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The human bird shall take his first flight, filling the world with amazement, all writings with his fame, and bringing eternal glory to the nest whence he sprang.

- Leonardo da Vinci

Table of Contents:





















For decades status quo for spaceflight has been taking the most complicated, expensive and advanced flying machines ever designed and built, then promptly dumping them in the ocean after their short careers. The result was spaceflight, and space itself, being the sole domain of organizations backed by the governments of superpowers taking the first tentative steps into the cosmic ocean. What they found inspired not only generations of astronomers and artists but also engineers and entrepreneurs ready and willing to innovate on the work of those who came before.

What this new generation found was a surprising amount of flexibility in the old axioms of rocketeering. In exchange for penalties to vehicle mass and payload to orbit the basic form of the big dumb booster could be made to not only go up, but come back down and land safely under its own power. In turn fleets of boosters would reduce the per kilo cost of space access in half, potentially more as the technologies matured. Furthermore if paired with a reusable upper stage, the full system could realize the full cost benefits of a reusable SSTO system without taking as significant a hit in payload.

Perpetually cash strapped civilian space agencies were intrigued, even excited at the prospect of doing more with the same or even less budgets their respective governments were providing them. But with ongoing concerns (and costs) making a full scale advanced booster development program unpalatable the largest of these agencies pooled their resources into the Central Space Agency Consortium (CSAC), an incubator tasked with fostering these new technologies and techniques and see them to flight.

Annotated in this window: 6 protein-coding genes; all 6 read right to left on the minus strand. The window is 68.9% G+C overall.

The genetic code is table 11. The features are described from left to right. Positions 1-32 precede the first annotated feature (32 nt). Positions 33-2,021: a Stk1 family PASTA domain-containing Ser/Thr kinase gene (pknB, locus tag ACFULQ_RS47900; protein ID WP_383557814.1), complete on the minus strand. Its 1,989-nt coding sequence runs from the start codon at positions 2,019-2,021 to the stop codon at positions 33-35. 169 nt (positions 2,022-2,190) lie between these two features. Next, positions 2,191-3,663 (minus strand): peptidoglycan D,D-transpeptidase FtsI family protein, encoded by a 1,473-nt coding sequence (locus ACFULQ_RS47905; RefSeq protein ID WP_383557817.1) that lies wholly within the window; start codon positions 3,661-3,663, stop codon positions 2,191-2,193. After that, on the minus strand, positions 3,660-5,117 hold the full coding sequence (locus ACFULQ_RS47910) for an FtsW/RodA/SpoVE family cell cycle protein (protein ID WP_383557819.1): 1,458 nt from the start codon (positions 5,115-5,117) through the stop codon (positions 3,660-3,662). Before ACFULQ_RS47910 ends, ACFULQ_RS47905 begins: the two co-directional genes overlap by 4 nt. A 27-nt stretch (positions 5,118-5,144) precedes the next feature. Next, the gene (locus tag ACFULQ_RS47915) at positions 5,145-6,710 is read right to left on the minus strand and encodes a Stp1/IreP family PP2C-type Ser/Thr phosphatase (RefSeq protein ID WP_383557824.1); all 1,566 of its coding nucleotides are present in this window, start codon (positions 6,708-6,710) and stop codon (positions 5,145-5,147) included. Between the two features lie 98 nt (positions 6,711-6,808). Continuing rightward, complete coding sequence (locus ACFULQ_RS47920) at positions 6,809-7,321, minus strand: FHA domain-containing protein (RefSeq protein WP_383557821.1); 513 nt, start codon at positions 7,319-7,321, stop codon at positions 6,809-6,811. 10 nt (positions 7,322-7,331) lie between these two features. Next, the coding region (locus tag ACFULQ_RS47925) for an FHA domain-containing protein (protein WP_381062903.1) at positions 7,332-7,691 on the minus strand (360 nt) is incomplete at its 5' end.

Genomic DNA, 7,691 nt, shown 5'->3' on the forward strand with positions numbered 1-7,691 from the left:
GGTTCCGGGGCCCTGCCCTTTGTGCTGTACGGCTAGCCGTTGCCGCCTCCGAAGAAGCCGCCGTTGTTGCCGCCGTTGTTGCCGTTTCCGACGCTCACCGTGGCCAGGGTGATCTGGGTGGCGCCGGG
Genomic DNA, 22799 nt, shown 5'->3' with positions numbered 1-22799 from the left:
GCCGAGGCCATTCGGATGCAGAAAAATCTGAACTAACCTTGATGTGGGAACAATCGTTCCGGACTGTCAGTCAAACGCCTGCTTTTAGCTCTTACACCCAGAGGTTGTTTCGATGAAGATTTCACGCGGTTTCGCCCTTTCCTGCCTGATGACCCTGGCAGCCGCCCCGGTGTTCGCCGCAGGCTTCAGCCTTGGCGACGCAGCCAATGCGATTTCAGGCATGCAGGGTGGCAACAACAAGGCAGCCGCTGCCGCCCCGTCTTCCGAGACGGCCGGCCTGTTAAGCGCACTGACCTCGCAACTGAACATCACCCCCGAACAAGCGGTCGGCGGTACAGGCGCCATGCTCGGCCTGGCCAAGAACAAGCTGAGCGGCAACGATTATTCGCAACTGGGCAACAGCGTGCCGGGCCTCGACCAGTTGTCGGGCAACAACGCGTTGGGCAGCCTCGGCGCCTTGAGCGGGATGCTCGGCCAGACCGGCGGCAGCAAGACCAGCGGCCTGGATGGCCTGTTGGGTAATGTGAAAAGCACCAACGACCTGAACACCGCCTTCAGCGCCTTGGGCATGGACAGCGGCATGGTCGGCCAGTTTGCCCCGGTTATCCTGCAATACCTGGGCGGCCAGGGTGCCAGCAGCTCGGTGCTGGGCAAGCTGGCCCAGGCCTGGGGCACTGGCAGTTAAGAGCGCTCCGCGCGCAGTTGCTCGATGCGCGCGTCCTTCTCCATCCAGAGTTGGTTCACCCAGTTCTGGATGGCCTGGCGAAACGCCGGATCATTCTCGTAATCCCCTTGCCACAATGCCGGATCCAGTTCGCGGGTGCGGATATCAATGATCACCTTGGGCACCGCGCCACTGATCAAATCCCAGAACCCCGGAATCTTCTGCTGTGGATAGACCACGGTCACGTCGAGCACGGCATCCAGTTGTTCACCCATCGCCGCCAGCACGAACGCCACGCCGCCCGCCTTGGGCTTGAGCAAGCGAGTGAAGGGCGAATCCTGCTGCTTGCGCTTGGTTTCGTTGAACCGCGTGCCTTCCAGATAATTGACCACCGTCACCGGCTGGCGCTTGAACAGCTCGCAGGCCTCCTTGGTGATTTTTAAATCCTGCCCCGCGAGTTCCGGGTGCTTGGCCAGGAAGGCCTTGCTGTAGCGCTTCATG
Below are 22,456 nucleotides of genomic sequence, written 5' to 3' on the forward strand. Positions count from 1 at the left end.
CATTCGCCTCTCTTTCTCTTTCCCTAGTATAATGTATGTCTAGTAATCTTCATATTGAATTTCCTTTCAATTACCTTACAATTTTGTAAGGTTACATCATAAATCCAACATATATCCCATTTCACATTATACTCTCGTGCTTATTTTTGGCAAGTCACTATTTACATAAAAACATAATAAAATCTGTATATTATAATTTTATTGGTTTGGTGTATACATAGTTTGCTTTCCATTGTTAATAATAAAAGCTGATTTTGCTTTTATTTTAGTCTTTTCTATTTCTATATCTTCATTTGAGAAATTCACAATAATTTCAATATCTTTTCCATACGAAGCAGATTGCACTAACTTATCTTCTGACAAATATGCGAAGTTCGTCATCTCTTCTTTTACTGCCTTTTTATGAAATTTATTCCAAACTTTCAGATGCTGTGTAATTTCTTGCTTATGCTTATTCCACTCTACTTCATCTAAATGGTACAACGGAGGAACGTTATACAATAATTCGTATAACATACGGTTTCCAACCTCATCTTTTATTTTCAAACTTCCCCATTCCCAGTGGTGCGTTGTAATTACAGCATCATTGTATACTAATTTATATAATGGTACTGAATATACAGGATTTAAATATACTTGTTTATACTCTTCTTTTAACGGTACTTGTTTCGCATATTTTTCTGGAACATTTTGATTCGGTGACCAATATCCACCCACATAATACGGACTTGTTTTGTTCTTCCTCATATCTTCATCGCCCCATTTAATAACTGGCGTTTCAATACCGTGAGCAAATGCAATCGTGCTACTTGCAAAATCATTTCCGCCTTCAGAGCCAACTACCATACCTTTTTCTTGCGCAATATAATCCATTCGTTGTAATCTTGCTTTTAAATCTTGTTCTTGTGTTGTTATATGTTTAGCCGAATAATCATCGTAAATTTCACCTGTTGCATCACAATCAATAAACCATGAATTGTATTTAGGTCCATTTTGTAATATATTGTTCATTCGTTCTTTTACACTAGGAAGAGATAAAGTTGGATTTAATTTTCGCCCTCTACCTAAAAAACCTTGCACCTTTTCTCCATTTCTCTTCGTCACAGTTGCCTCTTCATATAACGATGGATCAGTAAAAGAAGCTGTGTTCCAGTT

CSAC's first order of business was determining the best method for bringing the dream of a fully reusable booster system to life. An internal development program? Full laisses-faire development by private startups? On the other side of the equation were the needs of the space agencies CSAC was supposed to represent. Commercial satellite launches, deep space exploration, communications and surveillance. All with their own specific set of mission parameters, some in direct opposition to one another. It was in the midst of these deliberations that the first firm to heed the call promised to break the impasse, and set the gears of CSAC bureaucracy into motion.



Hey y'all! After my last mission report series in RSS/RO 1.3.1 I ended up taking quite a break from KSP. But now I'm back and flying missions, taking pictures, formulating a story to go with it, and generally being up to my usual reusable rocketeering shenanigans.

This is going to be in a 1.7.3 JNSQ install this time, which I've found to be a good balance between the stock game and Realism Overhaul.